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The lens assembles two systems of intermediated filaments—vimentin intermediate filament (IF) and highly divergent, lens-specific beaded filament (BF)—sequentially as epithelial cells differentiate into fiber cells. The goal of this study was to identify linker proteins that integrate the different lens IF into the biology of the lens fiber cells.
Antibodies to periplakin were used in coimmunoprecipitation studies to identify proteins that complex with BF and IF in detergent extracts of mouse lens. GST-periplakin fusion proteins were used to confirm coimmunoprecipitation results. Yeast two-hybrid analysis was used to establish direct linkage between periplakin and BF/IF proteins and to narrow down binding domains. Immunocytochemistry was used to establish spatial and temporal coexpression of periplakin and BF/IF.
Periplakin is found complexed to BF and IF in the lens. The COOH terminus of periplakin was shown to have a strong affinity for the CP49 rod 2 domain but not its head or rod 1 domains. Low-level affinity was seen between the filensin rod domain and periplakin. Periplakin localization in lens overlapped with BF and IF.
Despite divergence in primary sequence, predicted secondary structure, and filament structure, CP49 has conserved the capacity to bind a common IF linker protein, periplakin, and shares that binding capacity with the other major lens IF protein, vimentin. This suggests that mutations in periplakin have the potential to emulate the cataract seen in lenses with defective BF proteins.
The vertebrate lens consists predominantly of elongated fiber cells assembled with a high degree of precision and long-range order. Covering the anterior surface of the lens, and representing a tiny fraction of the total lens mass, is a single layer of flattened cuboidal lens epithelial cells. Fiber cells arise by differentiation of lens epithelial cells, a process that represents a remarkable transformation of the epithelial cell, approximately 20 μm in diameter, into a fiber cell that measures 2 × 6 × 10,000 μm, depending on the species. As each generation of epithelial cells undergoes this differentiation process, a new layer of fiber cells is added to the lens, giving rise to a series of concentric shells arranged chronologically by “birth date.” This differentiation and addition of new layers goes on throughout life, albeit more slowly in the adult organism. Because older lens cells do not die, the lens contains a full spectrum of cells ranging from those at the center, created in the embryonic period, to those at the surface that have just recently differentiated. This process is all the more remarkable in that a fiber cell will dismantle all its membranous organelles shortly after completing the elongation process, a process that occurs approximately 50 fiber cells from the lens equatorial surface.1–6 The other thousand or more fiber cells lack organelles and, therefore, the repair and renewal processes associated with them. Despite this, these nonrenewing fiber cells last the life of the organism, which can span several decades.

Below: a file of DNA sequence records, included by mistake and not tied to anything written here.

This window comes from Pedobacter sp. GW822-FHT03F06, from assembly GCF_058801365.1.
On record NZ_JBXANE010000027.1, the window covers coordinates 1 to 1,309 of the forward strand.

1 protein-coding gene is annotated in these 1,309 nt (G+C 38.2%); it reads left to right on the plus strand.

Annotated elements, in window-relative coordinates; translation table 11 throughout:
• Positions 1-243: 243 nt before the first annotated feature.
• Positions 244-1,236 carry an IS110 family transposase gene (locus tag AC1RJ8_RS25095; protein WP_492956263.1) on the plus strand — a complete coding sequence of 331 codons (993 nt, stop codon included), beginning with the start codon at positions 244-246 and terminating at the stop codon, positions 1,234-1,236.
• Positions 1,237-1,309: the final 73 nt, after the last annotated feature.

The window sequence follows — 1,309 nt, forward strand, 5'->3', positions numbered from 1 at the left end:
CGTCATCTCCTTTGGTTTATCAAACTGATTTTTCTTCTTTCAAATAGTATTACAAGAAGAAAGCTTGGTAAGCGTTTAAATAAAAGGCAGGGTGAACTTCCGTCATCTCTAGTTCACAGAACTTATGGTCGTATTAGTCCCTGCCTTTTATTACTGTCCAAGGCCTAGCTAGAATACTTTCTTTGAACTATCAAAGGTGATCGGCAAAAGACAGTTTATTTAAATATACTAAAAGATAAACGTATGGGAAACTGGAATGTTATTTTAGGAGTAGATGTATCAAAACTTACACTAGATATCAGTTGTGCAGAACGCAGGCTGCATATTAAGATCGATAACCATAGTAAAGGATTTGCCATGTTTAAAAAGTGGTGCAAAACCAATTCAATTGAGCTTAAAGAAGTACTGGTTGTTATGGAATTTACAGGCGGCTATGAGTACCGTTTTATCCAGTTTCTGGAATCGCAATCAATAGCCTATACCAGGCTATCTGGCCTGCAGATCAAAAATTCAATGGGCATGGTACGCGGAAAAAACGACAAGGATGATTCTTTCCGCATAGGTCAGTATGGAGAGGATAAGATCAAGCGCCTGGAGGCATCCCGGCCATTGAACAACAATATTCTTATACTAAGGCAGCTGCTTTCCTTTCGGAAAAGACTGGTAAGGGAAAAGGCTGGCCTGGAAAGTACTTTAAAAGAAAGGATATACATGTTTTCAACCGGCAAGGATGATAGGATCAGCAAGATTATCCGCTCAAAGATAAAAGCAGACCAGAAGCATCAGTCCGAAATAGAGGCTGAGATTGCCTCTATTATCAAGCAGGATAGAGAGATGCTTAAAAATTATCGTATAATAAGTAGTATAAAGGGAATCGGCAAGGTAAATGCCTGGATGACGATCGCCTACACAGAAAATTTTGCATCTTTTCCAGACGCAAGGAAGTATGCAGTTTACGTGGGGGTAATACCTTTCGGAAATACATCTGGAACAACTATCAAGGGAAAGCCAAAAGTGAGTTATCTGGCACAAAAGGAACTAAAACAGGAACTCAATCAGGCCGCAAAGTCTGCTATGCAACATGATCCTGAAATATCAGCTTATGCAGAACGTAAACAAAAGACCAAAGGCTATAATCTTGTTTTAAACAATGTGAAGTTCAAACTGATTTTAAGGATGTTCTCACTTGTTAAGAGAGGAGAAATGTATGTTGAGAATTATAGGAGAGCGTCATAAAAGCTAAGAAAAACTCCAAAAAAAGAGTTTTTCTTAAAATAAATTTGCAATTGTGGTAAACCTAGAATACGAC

As with some other tissue types, such as epidermis, lens cells undergo a differentiation-dependent switch in the expression of intermediate filament (IF) proteins.7–9 The lens epithelium predominantly expresses vimentin, a well-conserved type 3 IF protein common to many mesenchymal tissues.10–14 However, in contrast to epidermis, which switches from one keratin pair to another, the lens fiber cells express an entirely novel, fiber cell–specific pair of IF proteins, CP49 and filensin.15–20 These are considered the most divergent IF proteins yet described and are often assigned to their own class because of the low levels of identity with existing classes.18–22 Moreover, CP49 and filensin are not found in canonical 11-nm IFs but rather in the structurally unique beaded filament (BF).15,16,23
Targeted genomic deletion of either BF protein in the mouse eliminates the assembly of the BF in the lens fiber cell.24–27 The resultant change in phenotype is subtle, showing a slight light scatter in the lens that is detectable at approximately 3 weeks of age but that grows progressively worse over the lifespan of the animal. Electron microscopy of the knockout lens suggests that the elaborate differentiation of fiber cells proceeds in a manner not identifiably different from that of the wild type. This phenotype gradually is lost, as is the exquisite long-range stacking of fiber cells, suggesting that the BF is not required to achieve the differentiated phenotype but is required to maintain cellular and tissue-level phenotypes with aging.27,28 Thus, despite the very high degree of divergence in the primary sequence, in the predicted secondary structure and in the filament that is ultimately assembled, the BF remains true to its roots as an IF protein in that it serves to provide mechanical support and to resist changes in the differentiated phenotype.29–34
IF function is clearly dependent on integration with other cellular structures and other cytoskeletal elements, in part through IF-associated proteins (IFAPs). As a result, mutations in IFAPs would be predicted to have the potential to result in cataracts that emulate the absence of an IF by breaking the link that connects IFs to other cell structures. The plakins are a major class of IFAP that have been identified as crucial to IF function.35–38 To date, seven plakins have been identified, desmoplakin, plectin, BPAG-1, envoplakin, periplakin, epiplakin, and MACF-1.37 With the exception of epiplakin, they share a common structure: a central coiled-coil domain, flanked by globular domains at the N- and C termini.35,37,39,40 The IF-binding domain has been localized to the C terminus, whereas the N-terminus mediates binding to cell adhesion sites at the plasma membrane or other cytoskeletal networks.41–45